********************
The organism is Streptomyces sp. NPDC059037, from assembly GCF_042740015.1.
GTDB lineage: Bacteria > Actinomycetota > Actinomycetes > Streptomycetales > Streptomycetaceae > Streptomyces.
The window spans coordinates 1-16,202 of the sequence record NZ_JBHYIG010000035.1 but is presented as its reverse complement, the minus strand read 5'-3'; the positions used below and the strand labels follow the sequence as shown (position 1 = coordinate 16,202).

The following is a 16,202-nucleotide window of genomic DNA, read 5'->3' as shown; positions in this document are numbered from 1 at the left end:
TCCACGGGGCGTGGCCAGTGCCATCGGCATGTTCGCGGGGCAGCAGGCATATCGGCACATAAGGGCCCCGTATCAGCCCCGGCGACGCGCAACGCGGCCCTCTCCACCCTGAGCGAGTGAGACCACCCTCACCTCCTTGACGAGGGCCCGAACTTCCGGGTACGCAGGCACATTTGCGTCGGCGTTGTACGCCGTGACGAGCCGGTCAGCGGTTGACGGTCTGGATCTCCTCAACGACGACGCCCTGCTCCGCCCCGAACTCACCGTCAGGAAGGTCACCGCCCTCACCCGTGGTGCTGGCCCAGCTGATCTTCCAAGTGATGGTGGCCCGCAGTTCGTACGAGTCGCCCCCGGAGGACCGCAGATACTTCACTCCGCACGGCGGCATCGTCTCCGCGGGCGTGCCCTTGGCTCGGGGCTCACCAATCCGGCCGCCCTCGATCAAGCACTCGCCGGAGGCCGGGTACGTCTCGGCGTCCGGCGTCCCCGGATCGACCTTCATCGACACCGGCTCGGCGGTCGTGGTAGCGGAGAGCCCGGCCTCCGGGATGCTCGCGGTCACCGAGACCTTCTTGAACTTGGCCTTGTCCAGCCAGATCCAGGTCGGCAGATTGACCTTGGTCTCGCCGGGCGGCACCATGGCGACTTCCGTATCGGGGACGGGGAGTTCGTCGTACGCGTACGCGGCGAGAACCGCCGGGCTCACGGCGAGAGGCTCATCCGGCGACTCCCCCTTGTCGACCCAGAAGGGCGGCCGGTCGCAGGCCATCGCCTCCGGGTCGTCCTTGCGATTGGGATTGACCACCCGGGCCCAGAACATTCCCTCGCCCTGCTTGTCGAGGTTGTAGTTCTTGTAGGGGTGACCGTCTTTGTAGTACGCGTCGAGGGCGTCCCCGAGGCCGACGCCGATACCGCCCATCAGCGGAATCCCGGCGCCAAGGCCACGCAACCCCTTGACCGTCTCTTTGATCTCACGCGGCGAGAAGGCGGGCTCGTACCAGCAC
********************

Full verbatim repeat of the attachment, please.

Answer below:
The organism is Streptomyces sp. NPDC059037, from assembly GCF_042740015.1.
GTDB lineage: Bacteria > Actinomycetota > Actinomycetes > Streptomycetales > Streptomycetaceae > Streptomyces.
The window spans coordinates 1-16,202 of the sequence record NZ_JBHYIG010000035.1 but is presented as its reverse complement, the minus strand read 5'-3'; the positions used below and the strand labels follow the sequence as shown (position 1 = coordinate 16,202).

The following is a 16,202-nucleotide window of genomic DNA, read 5'->3' as shown; positions in this document are numbered from 1 at the left end:
TCCACGGGGCGTGGCCAGTGCCATCGGCATGTTCGCGGGGCAGCAGGCATATCGGCACATAAGGGCCCCGTATCAGCCCCGGCGACGCGCAACGCGGCCCTCTCCACCCTGAGCGAGTGAGACCACCCTCACCTCCTTGACGAGGGCCCGAACTTCCGGGTACGCAGGCACATTTGCGTCGGCGTTGTACGCCGTGACGAGCCGGTCAGCGGTTGACGGTCTGGATCTCCTCAACGACGACGCCCTGCTCCGCCCCGAACTCACCGTCAGGAAGGTCACCGCCCTCACCCGTGGTGCTGGCCCAGCTGATCTTCCAAGTGATGGTGGCCCGCAGTTCGTACGAGTCGCCCCCGGAGGACCGCAGATACTTCACTCCGCACGGCGGCATCGTCTCCGCGGGCGTGCCCTTGGCTCGGGGCTCACCAATCCGGCCGCCCTCGATCAAGCACTCGCCGGAGGCCGGGTACGTCTCGGCGTCCGGCGTCCCCGGATCGACCTTCATCGACACCGGCTCGGCGGTCGTGGTAGCGGAGAGCCCGGCCTCCGGGATGCTCGCGGTCACCGAGACCTTCTTGAACTTGGCCTTGTCCAGCCAGATCCAGGTCGGCAGATTGACCTTGGTCTCGCCGGGCGGCACCATGGCGACTTCCGTATCGGGGACGGGGAGTTCGTCGTACGCGTACGCGGCGAGAACCGCCGGGCTCACGGCGAGAGGCTCATCCGGCGACTCCCCCTTGTCGACCCAGAAGGGCGGCCGGTCGCAGGCCATCGCCTCCGGGTCGTCCTTGCGATTGGGATTGACCACCCGGGCCCAGAACATTCCCTCGCCCTGCTTGTCGAGGTTGTAGTTCTTGTAGGGGTGACCGTCTTTGTAGTACGCGTCGAGGGCGTCCCCGAGGCCGACGCCGATACCGCCCATCAGCGGAATCCCGGCGCCAAGGCCACGCAACCCCTTGACCGTCTCTTTGATCTCACGCGGCGAGAAGGCGGGCTCGTACCAGCAC